Avoid the worst products ever with these insider strategies. (Trust me, you’ll want to)

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By Christopher Elliott

If you ask me, the shoddiest products on earth are toys. I don’t mean that in a derogatory sense — as in, they advertised a computer, but instead they sold me a toy. I mean a literal toy.

I’ve never had any luck with playthings. My three kids have broken so many of them, often within minutes of receiving them, I’ve lost count. And I’ll never forget the model train set I received as a Christmas gift many years ago as a child. It never worked and if I remember correctly, my father never received a refund.

You probably have your own toy story, too. I’ll get to those in a second. American businesses have a new license to inflict these horrible products on us, and you know why. A pro-business administration has assumed power in Washington, promising to eliminate the regulations that kept businesses honest.

Beware of these products

  • Craftsman portable table saws, sold at Sears, were recalled after several owners reported the stand can collapse unexpectedly, posing laceration and impact injury hazards to the operator. Sears received reports of the table saw collapsing, including nine reports of injuries to fingers and hands, including broken bones, lacerations, a shoulder strain, and a partial fingernail amputation.
  • RDG Global, an apparel manufacturer carried by Nordstrom’s, recently removed its line of girls’ hooded sweatshirts from its shelves. Why? Seems the drawstrings can become entangled or caught on playground slides, hand rails, school bus doors or other moving objects, “posing a significant strangulation or an entanglement hazard to children,” according to the company.
  • Perhaps the most embarrassing shoddy product in recent memory was Samsung’s Galaxy Note 7 recall. Remember that? That one had all the drama you could want from a bad product, and then some. We’re talking exploding phones, a tepid corporate response, consumer outrage — and oh yeah, a $7 billion price tag.

You don’t have to be a victim of these horrible products, even as they become more common. Know how to find the underperformers and how to spot a substandard product.

Find the bad products — and the bad companies

The Consumer Product Safety Commission site is a great resource for the careful shopper. Its product recall list is a must-read, especially if you’re buying something secondhand. If it shows up here, don’t buy it, obviously. But also, you get a pretty good idea of which companies to avoid. Some companies are frequent offenders. Not to pick on Sears, but a search by name reveals it recalls quite a few products.

Give it the sniff test. (Sometimes literally.)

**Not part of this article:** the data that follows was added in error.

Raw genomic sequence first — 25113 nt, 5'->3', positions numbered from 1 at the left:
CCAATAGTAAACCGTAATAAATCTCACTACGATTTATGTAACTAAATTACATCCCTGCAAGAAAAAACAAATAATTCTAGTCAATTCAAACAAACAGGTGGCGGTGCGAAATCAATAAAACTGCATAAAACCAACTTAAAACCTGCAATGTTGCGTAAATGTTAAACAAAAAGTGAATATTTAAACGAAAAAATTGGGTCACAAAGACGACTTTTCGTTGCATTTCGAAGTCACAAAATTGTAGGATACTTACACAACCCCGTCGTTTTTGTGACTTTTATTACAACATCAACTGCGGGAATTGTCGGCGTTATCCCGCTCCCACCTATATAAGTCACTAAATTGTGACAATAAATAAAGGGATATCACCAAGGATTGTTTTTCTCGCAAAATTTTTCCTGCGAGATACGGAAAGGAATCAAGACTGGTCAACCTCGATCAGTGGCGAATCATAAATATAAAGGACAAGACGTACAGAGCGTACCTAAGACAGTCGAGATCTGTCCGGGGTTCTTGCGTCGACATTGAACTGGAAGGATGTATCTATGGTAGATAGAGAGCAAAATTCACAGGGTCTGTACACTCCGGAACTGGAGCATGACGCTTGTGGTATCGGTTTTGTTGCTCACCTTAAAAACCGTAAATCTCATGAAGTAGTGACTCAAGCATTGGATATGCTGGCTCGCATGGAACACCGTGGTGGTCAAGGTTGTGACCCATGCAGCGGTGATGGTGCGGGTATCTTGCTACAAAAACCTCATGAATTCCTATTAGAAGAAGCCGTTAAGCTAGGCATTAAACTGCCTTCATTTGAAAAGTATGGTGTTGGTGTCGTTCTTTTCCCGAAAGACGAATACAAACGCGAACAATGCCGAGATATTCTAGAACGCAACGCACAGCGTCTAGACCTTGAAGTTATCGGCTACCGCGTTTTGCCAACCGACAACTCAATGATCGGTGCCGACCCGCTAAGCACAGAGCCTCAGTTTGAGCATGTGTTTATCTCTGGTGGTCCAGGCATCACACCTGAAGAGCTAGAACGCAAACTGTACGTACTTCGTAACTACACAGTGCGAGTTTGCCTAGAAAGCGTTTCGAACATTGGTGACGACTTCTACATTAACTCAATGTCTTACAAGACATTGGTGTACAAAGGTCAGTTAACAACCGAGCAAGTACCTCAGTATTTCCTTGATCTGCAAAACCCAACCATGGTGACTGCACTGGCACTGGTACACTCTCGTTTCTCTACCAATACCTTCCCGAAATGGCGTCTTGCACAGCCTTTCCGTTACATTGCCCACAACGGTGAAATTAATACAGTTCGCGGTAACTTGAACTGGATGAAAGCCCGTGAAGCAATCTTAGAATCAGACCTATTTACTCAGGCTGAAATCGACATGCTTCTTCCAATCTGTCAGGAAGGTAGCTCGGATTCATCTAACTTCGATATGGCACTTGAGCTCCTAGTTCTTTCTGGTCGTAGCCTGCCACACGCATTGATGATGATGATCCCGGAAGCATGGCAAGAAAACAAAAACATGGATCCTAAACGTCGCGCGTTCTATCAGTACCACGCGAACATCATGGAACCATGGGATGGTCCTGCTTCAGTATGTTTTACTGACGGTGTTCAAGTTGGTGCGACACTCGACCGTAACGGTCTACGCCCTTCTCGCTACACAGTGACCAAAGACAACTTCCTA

Spotting a product that doesn’t meet standards is actually pretty easy. Sometimes all you have to do is glance at it to know that it won’t hold up. Or smell it. That’s what Tyler Dishman, who manages an online supply business in Greenwood, Ind., did when he received a shipment from China: He inhaled. Something smelled funny. “Upon further inspection, we discovered that black mold covered every filter in the batch,” he recalls. “Worst. Product. Ever.” Also, an important lesson. Kick the tires before you drive away.

Stuck? Here’s what to do

If you’re the proud owner of a recalled product, follow the instructions for returning or repairing it. But there’s a whole other category of bad products — unrecalled, but probably shoulda been recalled — out there in consumerland. What about them? If something really doesn’t live up to its billing, you should make every effort to return it. The executive contacts section on my consumer advocacy site can be a highly effective tool for persuading companies to take their awful products back.

There’s one final strategy when you’re on the receiving end of a shoddy product. You can do what Veronica Wittmann did when she lost the gift card she purchased: She filed a dispute with her credit card company. And she won. If you can convince your credit card company that the product wasn’t “as advertised” you can get a full refund. The Fair Credit Billing Act allows you to dispute charges for goods and services you didn’t accept or that weren’t delivered as agreed.

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Put differently, corporate America might try to rain substandard products on you, but you’re protected. And if none of these strategies does the trick, don’t play around. You know how to reach me.

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Christopher Elliott

Christopher Elliott is the founder of Elliott Advocacy, a 501(c)(3) nonprofit organization that empowers consumers to solve their problems and helps those who can't. He's the author of numerous books on consumer advocacy and writes three nationally syndicated columns. He also publishes the Elliott Report, a news site for consumers, and Elliott Confidential, a critically acclaimed newsletter about customer service. If you have a consumer problem you can't solve, contact him directly through his advocacy website. You can also follow him on X, Facebook, and LinkedIn, or sign up for his daily newsletter. He is based in Panamá City.

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